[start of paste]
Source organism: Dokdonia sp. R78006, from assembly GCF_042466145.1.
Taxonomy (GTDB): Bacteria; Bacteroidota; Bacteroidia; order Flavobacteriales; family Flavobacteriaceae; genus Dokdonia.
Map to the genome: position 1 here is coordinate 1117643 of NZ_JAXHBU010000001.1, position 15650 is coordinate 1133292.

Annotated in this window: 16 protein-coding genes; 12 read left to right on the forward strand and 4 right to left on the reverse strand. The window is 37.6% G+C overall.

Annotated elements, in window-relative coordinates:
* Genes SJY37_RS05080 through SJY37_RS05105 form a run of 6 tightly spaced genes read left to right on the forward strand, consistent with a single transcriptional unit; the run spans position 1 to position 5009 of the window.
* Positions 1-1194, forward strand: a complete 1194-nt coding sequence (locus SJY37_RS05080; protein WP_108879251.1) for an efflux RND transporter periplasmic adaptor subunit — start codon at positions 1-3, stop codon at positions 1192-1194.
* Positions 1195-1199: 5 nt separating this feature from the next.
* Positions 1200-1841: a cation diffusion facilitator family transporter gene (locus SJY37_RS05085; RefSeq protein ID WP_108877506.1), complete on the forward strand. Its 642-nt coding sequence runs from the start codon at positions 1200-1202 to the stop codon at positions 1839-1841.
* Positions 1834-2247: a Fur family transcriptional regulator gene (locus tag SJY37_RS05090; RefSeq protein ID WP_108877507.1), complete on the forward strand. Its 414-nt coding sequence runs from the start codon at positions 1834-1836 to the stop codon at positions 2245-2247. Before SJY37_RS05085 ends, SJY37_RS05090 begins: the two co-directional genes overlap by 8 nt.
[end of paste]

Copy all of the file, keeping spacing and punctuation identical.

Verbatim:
Source organism: Dokdonia sp. R78006, from assembly GCF_042466145.1.
Taxonomy (GTDB): Bacteria; Bacteroidota; Bacteroidia; order Flavobacteriales; family Flavobacteriaceae; genus Dokdonia.
Map to the genome: position 1 here is coordinate 1117643 of NZ_JAXHBU010000001.1, position 15650 is coordinate 1133292.

Annotated in this window: 16 protein-coding genes; 12 read left to right on the forward strand and 4 right to left on the reverse strand. The window is 37.6% G+C overall.

Annotated elements, in window-relative coordinates:
* Genes SJY37_RS05080 through SJY37_RS05105 form a run of 6 tightly spaced genes read left to right on the forward strand, consistent with a single transcriptional unit; the run spans position 1 to position 5009 of the window.
* Positions 1-1194, forward strand: a complete 1194-nt coding sequence (locus SJY37_RS05080; protein WP_108879251.1) for an efflux RND transporter periplasmic adaptor subunit — start codon at positions 1-3, stop codon at positions 1192-1194.
* Positions 1195-1199: 5 nt separating this feature from the next.
* Positions 1200-1841: a cation diffusion facilitator family transporter gene (locus SJY37_RS05085; RefSeq protein ID WP_108877506.1), complete on the forward strand. Its 642-nt coding sequence runs from the start codon at positions 1200-1202 to the stop codon at positions 1839-1841.
* Positions 1834-2247: a Fur family transcriptional regulator gene (locus tag SJY37_RS05090; RefSeq protein ID WP_108877507.1), complete on the forward strand. Its 414-nt coding sequence runs from the start codon at positions 1834-1836 to the stop codon at positions 2245-2247. Before SJY37_RS05085 ends, SJY37_RS05090 begins: the two co-directional genes overlap by 8 nt.